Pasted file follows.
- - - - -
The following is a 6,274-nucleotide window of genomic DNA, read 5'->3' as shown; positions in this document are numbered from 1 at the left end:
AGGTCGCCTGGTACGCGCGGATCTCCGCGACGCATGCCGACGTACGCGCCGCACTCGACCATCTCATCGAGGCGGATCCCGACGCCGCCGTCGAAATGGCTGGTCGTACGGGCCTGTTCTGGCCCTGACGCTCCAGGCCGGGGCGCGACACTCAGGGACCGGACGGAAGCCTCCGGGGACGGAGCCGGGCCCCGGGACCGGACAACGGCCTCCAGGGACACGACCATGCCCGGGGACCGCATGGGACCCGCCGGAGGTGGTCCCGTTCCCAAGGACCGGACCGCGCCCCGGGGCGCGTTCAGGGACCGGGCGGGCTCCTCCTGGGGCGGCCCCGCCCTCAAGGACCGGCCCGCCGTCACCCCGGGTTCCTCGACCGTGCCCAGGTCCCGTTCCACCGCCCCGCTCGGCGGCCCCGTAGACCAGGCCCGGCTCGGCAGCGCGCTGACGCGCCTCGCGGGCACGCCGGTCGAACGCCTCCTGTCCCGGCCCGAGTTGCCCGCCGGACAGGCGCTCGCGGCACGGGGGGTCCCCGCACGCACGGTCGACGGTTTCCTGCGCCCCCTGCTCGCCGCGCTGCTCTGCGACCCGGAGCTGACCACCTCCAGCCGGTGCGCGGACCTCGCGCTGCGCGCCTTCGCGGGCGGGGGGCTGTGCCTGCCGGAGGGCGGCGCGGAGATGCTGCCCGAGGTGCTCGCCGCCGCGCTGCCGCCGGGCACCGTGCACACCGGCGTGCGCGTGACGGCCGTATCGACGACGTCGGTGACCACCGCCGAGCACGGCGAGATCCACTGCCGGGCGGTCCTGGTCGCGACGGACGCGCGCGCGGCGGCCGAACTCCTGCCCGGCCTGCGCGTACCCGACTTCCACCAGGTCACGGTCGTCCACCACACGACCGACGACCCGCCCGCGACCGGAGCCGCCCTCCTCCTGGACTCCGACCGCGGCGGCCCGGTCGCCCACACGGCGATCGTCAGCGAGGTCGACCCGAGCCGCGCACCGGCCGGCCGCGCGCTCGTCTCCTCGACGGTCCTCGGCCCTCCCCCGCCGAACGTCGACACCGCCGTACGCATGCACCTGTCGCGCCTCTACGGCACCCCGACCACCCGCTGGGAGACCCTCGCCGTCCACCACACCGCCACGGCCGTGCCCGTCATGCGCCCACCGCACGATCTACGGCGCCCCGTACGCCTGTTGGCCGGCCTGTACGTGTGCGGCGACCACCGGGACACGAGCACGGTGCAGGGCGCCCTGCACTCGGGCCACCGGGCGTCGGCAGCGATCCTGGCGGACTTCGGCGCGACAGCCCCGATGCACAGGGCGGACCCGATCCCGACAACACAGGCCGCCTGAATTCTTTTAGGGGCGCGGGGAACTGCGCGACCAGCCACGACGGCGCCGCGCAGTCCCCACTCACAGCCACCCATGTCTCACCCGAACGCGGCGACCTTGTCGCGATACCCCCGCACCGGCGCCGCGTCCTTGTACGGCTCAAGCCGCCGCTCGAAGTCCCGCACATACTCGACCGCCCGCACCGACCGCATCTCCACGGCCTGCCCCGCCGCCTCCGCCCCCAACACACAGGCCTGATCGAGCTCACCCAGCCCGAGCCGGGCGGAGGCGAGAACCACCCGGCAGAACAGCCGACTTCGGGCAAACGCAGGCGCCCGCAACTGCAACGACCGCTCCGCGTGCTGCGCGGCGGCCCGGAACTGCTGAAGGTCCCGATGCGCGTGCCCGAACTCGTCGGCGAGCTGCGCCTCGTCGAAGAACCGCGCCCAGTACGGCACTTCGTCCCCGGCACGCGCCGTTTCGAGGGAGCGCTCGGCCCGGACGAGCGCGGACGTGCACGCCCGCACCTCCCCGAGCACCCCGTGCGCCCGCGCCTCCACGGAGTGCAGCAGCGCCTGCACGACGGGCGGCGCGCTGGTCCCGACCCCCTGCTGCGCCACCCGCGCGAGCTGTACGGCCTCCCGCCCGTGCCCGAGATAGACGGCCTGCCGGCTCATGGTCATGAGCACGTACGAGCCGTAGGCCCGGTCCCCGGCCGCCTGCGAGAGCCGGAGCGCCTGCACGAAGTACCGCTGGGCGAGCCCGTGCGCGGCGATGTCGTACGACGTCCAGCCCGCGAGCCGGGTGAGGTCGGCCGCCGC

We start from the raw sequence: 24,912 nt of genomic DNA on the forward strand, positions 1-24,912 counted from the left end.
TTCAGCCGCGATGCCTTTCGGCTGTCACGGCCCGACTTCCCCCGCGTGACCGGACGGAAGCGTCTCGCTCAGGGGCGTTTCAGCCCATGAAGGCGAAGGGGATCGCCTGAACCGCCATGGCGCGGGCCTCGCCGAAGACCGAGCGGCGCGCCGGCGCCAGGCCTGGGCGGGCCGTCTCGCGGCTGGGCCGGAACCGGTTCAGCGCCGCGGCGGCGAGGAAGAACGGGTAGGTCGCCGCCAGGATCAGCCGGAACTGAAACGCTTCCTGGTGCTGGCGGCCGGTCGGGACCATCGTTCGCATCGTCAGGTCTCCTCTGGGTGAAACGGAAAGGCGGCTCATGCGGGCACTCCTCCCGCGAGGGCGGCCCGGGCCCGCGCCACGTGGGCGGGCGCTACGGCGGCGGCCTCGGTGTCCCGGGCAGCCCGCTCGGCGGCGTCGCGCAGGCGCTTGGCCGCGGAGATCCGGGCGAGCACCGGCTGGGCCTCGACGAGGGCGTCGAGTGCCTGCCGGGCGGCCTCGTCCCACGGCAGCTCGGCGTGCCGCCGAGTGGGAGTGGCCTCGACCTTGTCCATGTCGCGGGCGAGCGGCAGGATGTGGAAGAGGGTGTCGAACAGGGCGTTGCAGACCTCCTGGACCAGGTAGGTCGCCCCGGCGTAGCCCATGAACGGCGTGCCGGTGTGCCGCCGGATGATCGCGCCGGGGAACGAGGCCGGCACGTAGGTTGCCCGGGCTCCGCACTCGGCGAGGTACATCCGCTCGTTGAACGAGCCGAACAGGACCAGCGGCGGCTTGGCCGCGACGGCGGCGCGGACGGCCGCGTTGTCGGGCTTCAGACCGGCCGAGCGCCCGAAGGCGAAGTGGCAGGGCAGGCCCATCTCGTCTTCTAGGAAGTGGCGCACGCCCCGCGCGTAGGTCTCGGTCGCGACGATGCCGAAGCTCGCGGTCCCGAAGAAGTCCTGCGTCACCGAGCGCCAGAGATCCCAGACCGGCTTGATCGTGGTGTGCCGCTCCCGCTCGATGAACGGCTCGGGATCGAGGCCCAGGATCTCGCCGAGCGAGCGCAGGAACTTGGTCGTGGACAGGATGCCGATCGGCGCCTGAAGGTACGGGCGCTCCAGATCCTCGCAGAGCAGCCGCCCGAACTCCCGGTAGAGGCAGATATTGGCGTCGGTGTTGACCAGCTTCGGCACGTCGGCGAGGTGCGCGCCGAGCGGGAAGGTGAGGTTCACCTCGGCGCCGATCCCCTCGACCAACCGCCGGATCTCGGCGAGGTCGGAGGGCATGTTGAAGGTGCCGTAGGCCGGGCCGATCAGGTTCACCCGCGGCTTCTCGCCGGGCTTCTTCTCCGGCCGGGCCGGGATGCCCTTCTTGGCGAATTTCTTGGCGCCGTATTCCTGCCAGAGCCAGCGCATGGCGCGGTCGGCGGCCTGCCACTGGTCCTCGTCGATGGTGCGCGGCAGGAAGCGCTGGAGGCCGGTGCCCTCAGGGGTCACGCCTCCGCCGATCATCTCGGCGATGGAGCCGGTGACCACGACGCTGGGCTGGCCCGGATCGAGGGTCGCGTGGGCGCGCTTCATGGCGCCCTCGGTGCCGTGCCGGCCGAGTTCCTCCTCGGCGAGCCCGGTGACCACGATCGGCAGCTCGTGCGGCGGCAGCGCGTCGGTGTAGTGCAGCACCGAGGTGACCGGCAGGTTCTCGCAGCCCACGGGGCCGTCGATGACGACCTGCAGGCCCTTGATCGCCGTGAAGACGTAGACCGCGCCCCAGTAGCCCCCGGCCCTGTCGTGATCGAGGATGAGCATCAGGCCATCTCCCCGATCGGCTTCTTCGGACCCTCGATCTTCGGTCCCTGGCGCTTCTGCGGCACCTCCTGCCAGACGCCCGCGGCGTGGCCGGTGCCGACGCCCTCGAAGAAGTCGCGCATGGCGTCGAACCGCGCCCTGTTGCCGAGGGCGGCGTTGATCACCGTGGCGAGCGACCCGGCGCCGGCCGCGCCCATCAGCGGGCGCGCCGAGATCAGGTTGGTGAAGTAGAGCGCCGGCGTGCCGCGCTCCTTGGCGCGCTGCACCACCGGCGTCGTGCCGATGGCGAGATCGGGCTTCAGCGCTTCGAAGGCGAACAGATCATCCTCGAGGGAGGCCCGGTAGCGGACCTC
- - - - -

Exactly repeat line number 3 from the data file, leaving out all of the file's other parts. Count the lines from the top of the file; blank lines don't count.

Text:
We start from the raw sequence: 24,912 nt of genomic DNA on the forward strand, positions 1-24,912 counted from the left end.